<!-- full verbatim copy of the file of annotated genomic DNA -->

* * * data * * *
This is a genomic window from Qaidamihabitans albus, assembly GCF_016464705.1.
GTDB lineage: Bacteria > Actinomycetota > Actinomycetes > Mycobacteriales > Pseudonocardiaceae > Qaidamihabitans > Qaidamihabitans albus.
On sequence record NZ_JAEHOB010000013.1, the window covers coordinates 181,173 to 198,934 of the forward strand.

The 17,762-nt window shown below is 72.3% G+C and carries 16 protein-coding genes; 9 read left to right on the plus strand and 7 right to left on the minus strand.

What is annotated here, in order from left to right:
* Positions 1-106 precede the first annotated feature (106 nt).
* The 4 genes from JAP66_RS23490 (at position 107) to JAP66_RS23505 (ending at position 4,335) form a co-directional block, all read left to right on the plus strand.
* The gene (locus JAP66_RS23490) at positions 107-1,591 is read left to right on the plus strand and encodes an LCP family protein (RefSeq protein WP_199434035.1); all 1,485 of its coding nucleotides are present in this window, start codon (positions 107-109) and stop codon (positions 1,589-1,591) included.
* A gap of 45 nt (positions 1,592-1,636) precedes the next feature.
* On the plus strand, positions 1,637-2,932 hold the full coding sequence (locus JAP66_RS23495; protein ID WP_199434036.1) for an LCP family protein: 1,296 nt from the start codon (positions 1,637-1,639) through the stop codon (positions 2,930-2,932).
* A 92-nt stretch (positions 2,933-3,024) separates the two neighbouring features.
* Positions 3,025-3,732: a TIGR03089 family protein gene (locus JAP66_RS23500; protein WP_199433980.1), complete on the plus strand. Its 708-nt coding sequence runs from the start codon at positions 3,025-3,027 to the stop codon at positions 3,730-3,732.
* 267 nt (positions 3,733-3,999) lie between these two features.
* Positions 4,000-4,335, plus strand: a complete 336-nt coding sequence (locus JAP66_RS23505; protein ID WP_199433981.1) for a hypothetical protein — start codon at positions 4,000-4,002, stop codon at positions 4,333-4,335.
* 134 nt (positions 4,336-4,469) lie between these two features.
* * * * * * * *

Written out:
This is a genomic window from Qaidamihabitans albus, assembly GCF_016464705.1.
GTDB lineage: Bacteria > Actinomycetota > Actinomycetes > Mycobacteriales > Pseudonocardiaceae > Qaidamihabitans > Qaidamihabitans albus.
On sequence record NZ_JAEHOB010000013.1, the window covers coordinates 181,173 to 198,934 of the forward strand.

The 17,762-nt window shown below is 72.3% G+C and carries 16 protein-coding genes; 9 read left to right on the plus strand and 7 right to left on the minus strand.

What is annotated here, in order from left to right:
* Positions 1-106 precede the first annotated feature (106 nt).
* The 4 genes from JAP66_RS23490 (at position 107) to JAP66_RS23505 (ending at position 4,335) form a co-directional block, all read left to right on the plus strand.
* The gene (locus JAP66_RS23490) at positions 107-1,591 is read left to right on the plus strand and encodes an LCP family protein (RefSeq protein WP_199434035.1); all 1,485 of its coding nucleotides are present in this window, start codon (positions 107-109) and stop codon (positions 1,589-1,591) included.
* A gap of 45 nt (positions 1,592-1,636) precedes the next feature.
* On the plus strand, positions 1,637-2,932 hold the full coding sequence (locus JAP66_RS23495; protein ID WP_199434036.1) for an LCP family protein: 1,296 nt from the start codon (positions 1,637-1,639) through the stop codon (positions 2,930-2,932).
* A 92-nt stretch (positions 2,933-3,024) separates the two neighbouring features.
* Positions 3,025-3,732: a TIGR03089 family protein gene (locus JAP66_RS23500; protein WP_199433980.1), complete on the plus strand. Its 708-nt coding sequence runs from the start codon at positions 3,025-3,027 to the stop codon at positions 3,730-3,732.
* 267 nt (positions 3,733-3,999) lie between these two features.
* Positions 4,000-4,335, plus strand: a complete 336-nt coding sequence (locus JAP66_RS23505; protein ID WP_199433981.1) for a hypothetical protein — start codon at positions 4,000-4,002, stop codon at positions 4,333-4,335.
* 134 nt (positions 4,336-4,469) lie between these two features.